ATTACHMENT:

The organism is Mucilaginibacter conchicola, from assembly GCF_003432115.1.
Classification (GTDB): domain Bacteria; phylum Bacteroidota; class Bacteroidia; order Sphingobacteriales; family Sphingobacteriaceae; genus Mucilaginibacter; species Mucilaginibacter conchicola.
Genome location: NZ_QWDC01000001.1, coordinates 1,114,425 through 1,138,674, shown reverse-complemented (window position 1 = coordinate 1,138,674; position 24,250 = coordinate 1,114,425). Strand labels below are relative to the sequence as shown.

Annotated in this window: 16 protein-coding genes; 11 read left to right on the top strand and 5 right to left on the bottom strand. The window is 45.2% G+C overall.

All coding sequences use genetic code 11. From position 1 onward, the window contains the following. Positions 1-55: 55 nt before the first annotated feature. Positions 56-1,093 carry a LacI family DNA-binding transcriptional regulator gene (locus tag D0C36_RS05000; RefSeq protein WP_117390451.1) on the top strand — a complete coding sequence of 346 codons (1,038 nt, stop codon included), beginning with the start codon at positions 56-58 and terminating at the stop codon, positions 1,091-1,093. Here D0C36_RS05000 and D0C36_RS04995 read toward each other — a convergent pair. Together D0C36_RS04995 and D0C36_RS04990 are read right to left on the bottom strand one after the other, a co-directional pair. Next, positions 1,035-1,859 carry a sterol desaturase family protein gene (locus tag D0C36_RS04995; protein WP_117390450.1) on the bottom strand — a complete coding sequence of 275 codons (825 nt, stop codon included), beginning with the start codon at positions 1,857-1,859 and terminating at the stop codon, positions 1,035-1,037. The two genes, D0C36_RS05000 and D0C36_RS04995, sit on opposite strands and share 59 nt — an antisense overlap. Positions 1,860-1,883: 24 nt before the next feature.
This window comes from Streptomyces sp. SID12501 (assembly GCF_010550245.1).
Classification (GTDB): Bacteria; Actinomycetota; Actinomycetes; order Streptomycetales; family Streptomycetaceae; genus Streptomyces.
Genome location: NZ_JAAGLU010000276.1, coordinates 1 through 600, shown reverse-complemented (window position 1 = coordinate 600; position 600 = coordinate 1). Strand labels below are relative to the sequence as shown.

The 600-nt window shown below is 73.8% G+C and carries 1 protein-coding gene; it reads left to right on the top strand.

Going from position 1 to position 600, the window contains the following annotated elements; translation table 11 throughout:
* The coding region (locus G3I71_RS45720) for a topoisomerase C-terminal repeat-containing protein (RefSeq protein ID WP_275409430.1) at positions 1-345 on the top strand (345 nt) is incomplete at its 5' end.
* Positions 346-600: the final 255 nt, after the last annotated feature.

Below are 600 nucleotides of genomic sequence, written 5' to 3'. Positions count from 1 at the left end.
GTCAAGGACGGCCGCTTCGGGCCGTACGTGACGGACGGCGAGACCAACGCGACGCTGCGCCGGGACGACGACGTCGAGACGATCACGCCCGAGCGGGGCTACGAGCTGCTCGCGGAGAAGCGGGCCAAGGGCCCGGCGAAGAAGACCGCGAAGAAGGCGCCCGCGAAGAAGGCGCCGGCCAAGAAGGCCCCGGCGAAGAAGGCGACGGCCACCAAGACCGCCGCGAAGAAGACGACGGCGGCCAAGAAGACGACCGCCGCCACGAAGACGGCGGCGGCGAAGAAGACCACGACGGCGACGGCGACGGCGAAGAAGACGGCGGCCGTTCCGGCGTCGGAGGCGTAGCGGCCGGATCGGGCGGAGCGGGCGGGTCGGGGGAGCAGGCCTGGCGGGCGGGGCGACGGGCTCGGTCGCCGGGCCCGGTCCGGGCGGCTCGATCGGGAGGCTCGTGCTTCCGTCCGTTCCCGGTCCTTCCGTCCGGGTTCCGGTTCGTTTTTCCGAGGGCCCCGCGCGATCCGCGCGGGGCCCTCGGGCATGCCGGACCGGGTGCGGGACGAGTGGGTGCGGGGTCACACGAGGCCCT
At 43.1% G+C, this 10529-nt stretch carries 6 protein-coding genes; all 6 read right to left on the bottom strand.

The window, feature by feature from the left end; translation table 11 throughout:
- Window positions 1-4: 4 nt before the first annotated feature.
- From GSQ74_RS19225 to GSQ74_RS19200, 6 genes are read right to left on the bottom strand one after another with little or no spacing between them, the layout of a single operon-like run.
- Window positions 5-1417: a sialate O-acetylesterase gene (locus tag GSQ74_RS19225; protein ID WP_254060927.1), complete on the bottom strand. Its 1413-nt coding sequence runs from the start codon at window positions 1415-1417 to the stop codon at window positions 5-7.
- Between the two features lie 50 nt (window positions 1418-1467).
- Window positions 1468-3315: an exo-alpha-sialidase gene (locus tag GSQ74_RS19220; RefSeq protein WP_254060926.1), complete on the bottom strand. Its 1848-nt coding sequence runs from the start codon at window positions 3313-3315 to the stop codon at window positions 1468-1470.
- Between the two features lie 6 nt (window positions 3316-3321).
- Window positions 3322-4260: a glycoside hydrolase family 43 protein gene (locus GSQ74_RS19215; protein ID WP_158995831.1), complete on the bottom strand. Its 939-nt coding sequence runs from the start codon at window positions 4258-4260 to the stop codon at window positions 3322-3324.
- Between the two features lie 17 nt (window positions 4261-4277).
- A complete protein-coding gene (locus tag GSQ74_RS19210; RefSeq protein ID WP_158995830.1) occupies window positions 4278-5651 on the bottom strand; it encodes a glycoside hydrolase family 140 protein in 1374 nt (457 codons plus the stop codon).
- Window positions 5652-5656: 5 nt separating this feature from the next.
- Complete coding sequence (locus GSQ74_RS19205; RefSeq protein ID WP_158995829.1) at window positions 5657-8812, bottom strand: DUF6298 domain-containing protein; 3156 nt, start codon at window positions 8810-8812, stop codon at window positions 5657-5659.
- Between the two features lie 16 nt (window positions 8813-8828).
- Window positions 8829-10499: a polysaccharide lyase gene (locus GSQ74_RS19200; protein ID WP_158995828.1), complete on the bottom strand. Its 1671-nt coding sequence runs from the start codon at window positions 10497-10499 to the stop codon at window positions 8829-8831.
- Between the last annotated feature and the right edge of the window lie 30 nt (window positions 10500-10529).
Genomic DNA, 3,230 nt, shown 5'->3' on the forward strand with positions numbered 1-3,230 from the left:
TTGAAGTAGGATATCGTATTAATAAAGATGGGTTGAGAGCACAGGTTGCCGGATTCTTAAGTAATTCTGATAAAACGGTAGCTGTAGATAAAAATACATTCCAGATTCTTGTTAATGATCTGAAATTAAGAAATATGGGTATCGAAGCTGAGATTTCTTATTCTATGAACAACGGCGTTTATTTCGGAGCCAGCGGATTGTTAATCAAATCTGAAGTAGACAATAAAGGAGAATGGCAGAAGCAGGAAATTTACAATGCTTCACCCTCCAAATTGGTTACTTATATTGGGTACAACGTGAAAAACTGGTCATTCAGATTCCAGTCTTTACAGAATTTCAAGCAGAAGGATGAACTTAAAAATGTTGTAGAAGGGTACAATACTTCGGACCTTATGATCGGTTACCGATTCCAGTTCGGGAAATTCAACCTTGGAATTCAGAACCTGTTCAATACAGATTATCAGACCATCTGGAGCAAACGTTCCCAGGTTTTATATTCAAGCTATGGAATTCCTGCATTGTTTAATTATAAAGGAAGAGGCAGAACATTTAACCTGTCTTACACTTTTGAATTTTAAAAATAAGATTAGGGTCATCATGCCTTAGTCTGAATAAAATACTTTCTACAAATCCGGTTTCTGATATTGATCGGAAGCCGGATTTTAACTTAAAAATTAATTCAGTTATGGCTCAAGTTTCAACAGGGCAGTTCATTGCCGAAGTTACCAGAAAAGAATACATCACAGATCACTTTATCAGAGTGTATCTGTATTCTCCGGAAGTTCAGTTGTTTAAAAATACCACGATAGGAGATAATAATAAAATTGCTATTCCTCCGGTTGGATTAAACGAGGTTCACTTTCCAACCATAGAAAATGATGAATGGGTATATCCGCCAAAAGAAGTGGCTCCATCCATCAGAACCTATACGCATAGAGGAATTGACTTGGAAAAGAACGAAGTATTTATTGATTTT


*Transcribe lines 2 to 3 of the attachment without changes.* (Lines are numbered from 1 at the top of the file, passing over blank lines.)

Classification (GTDB): domain Bacteria; phylum Bacteroidota; class Bacteroidia; order Sphingobacteriales; family Sphingobacteriaceae; genus Mucilaginibacter; species Mucilaginibacter conchicola.
Genome location: NZ_QWDC01000001.1, coordinates 1,114,425 through 1,138,674, shown reverse-complemented (window position 1 = coordinate 1,138,674; position 24,250 = coordinate 1,114,425). Strand labels below are relative to the sequence as shown.